6:00-9:30pm Saturday – Eat and Drink With a Chef

After a brief rest and a lengthy tooth brushing, it was time for dinner. We seat ourselves around large banquet-style tables, with legions of forks and spoons positioned at attention. We used each piece of cutlery and more than a few wine glasses during our five-course wine-paired meal. By the end of a remarkable dinner that included I-couldn’t-make-it-at-home-nearly-as-well beef tenderloin, I had four partly consumed glasses and a half-eaten dessert remaining on the table in front of me. It wasn’t yet time for bed and I was plum-tuckered. But wait – all I’d done today was eat and drink, right? Well yes, and no.

Working these events means paying attention. It’s listening closely as facilitator Gerrit translates wine-speak fear with accessible vocabulary (“Merlot is like a shag carpet – soft and plush”). It’s watching as Kris and Val chat with a winemaker for the very first time. It’s hearing Delta Sun Peaks Food & Beverage Manager Didier Toutain explain (in a delectable French accent) the elegance of Quails’ Gate 2011 Pinot Noir with loving detail and unchecked affection. It’s talking to the ice carver about chainsaws – and later, tasting Chef Paul Paboudjian’s bread pudding while he shares childhood stories.

By Sunday morning, it’s time to go home. I close my laptop, tuck a notebook filled with lines and squiggles into my bag, and we pack the car with my fella’s slightly damp ski gear before bidding the mountain a final farewell. We descend through the clouds and into the valley below, en route for home.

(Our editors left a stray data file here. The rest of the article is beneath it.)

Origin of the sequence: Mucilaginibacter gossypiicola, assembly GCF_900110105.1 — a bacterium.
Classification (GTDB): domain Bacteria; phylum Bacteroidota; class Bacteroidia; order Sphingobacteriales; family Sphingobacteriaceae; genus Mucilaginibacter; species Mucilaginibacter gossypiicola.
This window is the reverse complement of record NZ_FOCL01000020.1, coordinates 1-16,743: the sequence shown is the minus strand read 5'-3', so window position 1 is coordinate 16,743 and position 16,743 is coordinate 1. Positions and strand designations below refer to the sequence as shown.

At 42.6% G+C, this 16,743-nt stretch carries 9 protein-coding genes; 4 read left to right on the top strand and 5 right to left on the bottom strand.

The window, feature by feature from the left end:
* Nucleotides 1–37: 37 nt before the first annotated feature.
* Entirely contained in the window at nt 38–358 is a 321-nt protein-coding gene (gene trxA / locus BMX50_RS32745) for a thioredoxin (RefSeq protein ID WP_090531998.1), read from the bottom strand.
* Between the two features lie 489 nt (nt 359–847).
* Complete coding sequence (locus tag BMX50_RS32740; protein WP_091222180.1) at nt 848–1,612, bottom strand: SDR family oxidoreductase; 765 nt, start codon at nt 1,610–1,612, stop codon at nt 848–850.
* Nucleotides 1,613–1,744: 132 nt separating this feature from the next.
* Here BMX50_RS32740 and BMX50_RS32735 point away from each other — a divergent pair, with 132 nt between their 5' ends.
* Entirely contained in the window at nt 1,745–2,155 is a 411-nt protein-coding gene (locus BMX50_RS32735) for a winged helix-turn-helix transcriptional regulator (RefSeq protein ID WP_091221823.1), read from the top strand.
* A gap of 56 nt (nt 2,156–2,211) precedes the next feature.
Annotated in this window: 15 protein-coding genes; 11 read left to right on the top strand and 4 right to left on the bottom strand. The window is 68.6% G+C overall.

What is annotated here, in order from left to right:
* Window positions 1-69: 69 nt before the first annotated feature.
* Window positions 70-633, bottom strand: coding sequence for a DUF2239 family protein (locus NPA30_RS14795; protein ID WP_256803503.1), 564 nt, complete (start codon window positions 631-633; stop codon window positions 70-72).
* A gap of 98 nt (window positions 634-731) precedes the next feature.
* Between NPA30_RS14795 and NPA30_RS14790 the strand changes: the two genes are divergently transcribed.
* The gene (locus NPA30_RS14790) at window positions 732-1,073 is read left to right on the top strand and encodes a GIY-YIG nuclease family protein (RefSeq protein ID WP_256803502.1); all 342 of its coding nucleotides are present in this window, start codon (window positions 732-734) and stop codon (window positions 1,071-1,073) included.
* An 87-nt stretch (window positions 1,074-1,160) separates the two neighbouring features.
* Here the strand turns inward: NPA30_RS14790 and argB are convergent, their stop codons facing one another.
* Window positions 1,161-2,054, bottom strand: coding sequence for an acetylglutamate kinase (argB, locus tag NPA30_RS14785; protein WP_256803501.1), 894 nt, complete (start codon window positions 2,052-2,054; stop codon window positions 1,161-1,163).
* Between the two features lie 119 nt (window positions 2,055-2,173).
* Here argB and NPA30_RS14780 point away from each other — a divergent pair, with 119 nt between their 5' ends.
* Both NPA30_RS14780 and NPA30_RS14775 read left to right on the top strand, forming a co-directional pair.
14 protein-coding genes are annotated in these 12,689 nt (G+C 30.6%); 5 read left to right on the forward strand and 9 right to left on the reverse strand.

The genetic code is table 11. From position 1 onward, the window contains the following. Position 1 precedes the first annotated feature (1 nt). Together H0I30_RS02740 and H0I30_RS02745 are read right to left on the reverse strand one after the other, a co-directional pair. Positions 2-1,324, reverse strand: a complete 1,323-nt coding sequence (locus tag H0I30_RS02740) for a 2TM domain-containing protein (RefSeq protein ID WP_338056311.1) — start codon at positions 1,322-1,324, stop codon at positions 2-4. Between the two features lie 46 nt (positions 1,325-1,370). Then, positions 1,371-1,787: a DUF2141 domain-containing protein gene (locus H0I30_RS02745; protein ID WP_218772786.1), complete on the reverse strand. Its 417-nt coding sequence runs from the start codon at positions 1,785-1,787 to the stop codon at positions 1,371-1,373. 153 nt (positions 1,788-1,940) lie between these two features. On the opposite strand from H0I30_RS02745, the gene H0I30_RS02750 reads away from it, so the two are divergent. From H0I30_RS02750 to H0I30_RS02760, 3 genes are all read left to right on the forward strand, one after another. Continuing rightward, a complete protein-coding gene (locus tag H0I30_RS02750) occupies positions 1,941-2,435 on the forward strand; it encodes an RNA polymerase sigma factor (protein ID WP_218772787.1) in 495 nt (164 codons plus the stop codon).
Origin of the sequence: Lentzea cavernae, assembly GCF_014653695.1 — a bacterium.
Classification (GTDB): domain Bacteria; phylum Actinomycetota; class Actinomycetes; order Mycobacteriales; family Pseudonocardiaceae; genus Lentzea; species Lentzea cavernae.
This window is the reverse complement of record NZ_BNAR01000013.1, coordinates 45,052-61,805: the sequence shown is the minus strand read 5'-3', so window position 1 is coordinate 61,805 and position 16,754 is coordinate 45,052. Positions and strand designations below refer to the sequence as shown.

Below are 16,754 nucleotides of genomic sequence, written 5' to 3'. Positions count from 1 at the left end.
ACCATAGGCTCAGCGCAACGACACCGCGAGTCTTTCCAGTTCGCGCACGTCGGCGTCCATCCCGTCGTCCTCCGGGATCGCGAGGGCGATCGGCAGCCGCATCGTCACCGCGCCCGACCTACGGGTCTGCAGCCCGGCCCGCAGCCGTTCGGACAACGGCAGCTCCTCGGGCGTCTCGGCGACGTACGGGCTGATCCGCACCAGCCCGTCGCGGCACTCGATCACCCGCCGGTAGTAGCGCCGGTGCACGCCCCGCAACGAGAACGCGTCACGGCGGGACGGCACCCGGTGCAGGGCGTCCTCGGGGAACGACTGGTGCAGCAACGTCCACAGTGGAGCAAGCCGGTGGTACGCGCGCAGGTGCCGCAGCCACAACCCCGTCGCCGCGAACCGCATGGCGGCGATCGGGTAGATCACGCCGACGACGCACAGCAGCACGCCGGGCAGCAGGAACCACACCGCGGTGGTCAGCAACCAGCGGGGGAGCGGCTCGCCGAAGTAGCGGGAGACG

Long after the ice sculpture melts and my teeth return to a normal colour, I sit at that wobbly desk and review my notes. There was so much packed into a short weekend, I had  enough threads to spend the next few months weaving stories. After a weekend on the mountain I’m slightly sleep deprived and still have the week’s laundry to do. Now it’s follow up time: booking appointments, fact checking, making article pitches, and visiting the occasional café. I’ll risk the pastry distraction because there might be another story behind the counter. And really, the laundry can wait. I’m a writer. There’s real work to do.

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Jeannette is EAT's Okanagan writer.\r\n\r\nWith her rural Canadian roots and love of grand experiences, Jeannette is equal \r\n\r\nmeasures country and city. Since moving from Vancouver to the Okanagan in 2007, \r\n\r\nshe quit ...